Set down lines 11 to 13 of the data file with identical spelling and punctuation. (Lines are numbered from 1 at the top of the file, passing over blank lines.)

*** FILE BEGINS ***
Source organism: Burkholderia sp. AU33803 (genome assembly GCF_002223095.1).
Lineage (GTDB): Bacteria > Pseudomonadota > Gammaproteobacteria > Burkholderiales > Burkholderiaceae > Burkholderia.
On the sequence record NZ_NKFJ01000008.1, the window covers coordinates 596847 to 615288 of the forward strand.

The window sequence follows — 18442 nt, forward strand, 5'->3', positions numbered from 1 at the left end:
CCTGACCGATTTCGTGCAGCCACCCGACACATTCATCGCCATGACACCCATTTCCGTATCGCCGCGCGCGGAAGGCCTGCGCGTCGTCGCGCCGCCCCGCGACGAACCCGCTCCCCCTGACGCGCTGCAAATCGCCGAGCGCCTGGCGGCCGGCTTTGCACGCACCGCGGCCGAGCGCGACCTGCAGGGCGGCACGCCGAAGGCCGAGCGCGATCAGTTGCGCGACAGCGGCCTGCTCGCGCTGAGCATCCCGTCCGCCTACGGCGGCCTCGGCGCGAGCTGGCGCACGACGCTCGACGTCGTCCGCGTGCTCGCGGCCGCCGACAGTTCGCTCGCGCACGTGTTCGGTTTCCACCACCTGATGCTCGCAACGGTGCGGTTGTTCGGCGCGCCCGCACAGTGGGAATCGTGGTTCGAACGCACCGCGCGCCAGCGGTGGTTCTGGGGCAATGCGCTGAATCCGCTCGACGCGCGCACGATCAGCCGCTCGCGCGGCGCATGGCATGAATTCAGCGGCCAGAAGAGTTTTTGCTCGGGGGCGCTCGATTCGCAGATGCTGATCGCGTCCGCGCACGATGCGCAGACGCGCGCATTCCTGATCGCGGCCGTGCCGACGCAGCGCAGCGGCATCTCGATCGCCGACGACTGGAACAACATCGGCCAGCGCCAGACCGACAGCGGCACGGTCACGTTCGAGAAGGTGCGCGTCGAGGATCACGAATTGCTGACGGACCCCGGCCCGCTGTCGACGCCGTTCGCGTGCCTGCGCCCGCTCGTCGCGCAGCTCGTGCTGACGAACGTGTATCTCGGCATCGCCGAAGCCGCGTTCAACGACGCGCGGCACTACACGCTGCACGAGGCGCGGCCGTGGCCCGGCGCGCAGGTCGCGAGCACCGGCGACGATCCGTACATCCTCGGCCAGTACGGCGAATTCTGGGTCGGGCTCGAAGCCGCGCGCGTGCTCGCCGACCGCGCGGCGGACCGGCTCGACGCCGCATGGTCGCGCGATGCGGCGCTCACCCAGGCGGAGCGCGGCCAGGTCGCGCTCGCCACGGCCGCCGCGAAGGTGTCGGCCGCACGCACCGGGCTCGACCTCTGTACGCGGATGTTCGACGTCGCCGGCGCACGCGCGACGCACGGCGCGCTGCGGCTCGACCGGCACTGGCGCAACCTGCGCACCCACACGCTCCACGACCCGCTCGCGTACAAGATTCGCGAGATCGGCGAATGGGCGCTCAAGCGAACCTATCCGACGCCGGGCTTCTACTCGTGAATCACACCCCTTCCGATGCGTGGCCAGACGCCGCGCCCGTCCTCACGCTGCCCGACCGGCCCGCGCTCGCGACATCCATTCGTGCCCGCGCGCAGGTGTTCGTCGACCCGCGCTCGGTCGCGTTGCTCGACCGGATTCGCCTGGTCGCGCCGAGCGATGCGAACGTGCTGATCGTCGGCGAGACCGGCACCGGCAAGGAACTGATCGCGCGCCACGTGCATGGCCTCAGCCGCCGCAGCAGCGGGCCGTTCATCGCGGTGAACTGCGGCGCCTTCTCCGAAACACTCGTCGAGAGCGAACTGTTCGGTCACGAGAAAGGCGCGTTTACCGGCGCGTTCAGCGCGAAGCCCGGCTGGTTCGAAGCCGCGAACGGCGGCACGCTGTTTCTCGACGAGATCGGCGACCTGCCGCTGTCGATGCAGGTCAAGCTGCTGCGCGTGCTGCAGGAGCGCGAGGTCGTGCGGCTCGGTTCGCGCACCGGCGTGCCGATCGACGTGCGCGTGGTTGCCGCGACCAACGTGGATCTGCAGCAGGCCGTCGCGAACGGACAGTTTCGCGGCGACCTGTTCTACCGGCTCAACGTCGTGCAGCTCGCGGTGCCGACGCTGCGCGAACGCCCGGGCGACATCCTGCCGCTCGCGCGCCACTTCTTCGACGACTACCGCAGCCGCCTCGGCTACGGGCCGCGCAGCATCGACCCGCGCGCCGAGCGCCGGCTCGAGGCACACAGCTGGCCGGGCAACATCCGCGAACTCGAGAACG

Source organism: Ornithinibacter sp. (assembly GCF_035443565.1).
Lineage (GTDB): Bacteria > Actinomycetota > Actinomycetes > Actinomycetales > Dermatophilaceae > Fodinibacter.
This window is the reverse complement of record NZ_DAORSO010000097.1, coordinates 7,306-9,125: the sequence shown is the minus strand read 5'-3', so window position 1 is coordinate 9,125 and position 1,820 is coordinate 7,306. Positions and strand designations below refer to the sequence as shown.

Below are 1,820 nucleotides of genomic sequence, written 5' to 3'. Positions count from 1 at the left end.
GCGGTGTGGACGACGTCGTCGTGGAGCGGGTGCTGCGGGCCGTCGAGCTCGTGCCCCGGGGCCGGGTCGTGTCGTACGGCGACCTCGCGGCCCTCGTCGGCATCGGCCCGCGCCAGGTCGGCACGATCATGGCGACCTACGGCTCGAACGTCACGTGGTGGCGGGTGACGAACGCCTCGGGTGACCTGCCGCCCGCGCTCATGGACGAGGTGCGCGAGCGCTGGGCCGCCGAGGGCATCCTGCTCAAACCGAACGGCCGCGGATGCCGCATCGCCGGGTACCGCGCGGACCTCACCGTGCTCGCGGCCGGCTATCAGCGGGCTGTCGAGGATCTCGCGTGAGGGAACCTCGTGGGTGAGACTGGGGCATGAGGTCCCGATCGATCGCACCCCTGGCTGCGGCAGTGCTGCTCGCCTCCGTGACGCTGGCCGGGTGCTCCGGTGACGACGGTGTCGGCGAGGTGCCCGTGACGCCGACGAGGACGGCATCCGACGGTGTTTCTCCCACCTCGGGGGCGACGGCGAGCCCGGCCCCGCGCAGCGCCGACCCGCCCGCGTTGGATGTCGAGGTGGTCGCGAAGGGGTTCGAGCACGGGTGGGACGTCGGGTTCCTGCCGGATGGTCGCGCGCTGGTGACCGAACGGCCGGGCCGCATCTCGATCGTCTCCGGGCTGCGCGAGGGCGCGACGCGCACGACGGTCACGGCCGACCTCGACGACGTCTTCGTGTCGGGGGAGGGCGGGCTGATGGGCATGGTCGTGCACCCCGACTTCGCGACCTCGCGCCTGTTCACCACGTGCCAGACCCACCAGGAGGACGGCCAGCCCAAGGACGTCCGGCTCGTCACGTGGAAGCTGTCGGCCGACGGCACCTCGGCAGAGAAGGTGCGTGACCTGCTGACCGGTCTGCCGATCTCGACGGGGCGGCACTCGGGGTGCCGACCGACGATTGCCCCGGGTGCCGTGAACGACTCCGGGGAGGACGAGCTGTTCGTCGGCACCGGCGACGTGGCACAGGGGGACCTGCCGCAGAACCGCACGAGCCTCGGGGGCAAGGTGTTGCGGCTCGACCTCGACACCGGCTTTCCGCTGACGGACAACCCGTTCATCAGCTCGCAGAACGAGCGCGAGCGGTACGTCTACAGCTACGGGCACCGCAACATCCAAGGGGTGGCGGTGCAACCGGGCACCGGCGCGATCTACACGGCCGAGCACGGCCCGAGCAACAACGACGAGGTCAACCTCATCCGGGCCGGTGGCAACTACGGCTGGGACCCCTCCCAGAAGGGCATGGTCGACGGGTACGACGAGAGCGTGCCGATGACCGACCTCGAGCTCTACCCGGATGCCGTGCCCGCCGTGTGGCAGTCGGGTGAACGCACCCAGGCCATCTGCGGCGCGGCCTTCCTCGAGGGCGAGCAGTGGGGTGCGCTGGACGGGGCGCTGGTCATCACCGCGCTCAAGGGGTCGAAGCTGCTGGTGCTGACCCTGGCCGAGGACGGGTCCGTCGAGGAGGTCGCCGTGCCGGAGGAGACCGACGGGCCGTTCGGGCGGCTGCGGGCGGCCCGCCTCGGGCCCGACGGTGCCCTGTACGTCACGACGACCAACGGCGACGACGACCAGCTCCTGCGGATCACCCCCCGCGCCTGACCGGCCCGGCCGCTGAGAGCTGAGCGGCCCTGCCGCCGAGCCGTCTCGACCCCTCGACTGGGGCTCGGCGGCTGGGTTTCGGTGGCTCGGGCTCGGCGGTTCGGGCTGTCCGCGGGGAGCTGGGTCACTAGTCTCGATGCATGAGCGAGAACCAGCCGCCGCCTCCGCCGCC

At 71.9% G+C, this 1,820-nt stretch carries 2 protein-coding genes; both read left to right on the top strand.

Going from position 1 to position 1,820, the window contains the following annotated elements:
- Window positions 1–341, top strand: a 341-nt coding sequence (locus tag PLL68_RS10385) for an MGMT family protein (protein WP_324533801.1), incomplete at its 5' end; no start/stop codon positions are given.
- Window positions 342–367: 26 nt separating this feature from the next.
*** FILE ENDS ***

At 71.9% G+C, this 1,820-nt stretch carries 2 protein-coding genes; both read left to right on the top strand.

Going from position 1 to position 1,820, the window contains the following annotated elements:
- Window positions 1–341, top strand: a 341-nt coding sequence (locus tag PLL68_RS10385) for an MGMT family protein (protein WP_324533801.1), incomplete at its 5' end; no start/stop codon positions are given.